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Proc Natl Acad Sci U S A. 2004 Jun 8;101(23):8827-32. Epub 2004 Jun 1.

Hydrogen peroxide mediates plant root cell response to nutrient deprivation.

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Donald Danforth Plant Science Center, St. Louis, MO 63132, USA.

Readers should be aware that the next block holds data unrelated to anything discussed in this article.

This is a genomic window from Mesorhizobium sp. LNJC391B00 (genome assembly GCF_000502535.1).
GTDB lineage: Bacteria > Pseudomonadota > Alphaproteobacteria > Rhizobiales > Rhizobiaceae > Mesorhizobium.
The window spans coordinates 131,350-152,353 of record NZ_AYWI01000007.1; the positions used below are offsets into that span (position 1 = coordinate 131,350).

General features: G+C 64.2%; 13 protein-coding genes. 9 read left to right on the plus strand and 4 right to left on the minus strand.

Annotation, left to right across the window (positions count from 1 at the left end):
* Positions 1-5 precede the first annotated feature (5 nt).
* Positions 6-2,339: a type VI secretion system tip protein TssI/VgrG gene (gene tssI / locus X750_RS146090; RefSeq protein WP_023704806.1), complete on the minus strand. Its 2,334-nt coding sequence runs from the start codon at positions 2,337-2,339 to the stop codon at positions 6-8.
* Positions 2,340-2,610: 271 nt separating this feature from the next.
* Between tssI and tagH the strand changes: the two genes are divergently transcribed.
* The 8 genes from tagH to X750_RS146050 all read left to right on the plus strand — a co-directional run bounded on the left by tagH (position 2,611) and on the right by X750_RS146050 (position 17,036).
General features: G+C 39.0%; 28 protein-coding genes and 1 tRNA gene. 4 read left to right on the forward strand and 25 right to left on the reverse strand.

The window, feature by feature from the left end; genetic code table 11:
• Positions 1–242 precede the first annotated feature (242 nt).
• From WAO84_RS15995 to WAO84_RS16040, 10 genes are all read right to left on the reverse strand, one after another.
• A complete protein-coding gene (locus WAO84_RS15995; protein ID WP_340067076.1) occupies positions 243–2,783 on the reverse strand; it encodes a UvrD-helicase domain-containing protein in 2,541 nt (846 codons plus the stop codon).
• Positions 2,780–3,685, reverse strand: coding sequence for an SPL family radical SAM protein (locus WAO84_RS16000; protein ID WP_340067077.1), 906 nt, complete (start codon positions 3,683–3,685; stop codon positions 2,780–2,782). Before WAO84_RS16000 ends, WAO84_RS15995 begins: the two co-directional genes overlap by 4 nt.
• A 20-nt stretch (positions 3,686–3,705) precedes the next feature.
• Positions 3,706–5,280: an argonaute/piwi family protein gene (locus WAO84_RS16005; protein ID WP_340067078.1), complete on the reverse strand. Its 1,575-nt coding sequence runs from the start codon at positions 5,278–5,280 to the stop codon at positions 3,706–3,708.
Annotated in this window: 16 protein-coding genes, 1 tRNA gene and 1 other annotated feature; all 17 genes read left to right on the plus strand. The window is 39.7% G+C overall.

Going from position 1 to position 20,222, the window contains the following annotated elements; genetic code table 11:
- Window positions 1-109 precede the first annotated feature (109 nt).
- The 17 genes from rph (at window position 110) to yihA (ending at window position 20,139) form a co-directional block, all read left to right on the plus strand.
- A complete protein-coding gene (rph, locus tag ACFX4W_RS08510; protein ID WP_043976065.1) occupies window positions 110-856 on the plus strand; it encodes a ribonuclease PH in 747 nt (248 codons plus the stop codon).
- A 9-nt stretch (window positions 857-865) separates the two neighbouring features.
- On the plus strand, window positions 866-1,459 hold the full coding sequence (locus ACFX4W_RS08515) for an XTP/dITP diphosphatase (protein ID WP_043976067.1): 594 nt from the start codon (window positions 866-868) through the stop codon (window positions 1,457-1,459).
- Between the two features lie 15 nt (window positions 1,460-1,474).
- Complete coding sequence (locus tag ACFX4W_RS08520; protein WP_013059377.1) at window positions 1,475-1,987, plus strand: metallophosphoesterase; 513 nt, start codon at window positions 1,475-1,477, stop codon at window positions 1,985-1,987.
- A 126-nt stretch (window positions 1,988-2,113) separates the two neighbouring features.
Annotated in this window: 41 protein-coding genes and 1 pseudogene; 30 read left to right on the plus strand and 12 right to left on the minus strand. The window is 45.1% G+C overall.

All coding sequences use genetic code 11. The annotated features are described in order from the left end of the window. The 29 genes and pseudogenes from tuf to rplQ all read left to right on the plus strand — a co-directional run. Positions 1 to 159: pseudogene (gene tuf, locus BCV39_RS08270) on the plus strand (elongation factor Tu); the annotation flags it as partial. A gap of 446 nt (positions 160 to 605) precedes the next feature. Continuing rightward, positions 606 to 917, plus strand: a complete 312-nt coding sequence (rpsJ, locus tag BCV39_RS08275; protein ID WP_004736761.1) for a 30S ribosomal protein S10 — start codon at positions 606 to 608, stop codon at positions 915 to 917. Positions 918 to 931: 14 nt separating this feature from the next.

Potassium (K(+)) is an essential nutrient required by plants in large quantities, but changes in soil concentrations may limit K(+) acquisition by roots. It is not known how plant root cells sense or signal the changes that occur after the onset of K(+) deficiency. Changes in the kinetics of Rb(+) uptake in Arabidopsis roots occur within 6 h after K(+) deprivation. Reactive oxygen species (ROS) and ethylene increased when the plants were deprived of K(+). ROS accumulated in a discrete region of roots that has been shown to be active in K(+) uptake and translocation. Suppression of an NADPH oxidase in Arabidopsis (rhd2), which is involved in ROS production, prevented the up-regulation of genes that are normally induced by K(+) deficiency, but the induction of high-affinity K(+) transport activity was unchanged. Application of H(2)O(2) restored the expression of genes induced by K(+) deficiency in rhd2 and was also sufficient to induce high-affinity K(+) transport activity in roots grown under K(+)-sufficient conditions. ROS production is an early root response to K(+) deficiency that modulates gene expression and physiological changes in the kinetics of K(+) uptake.

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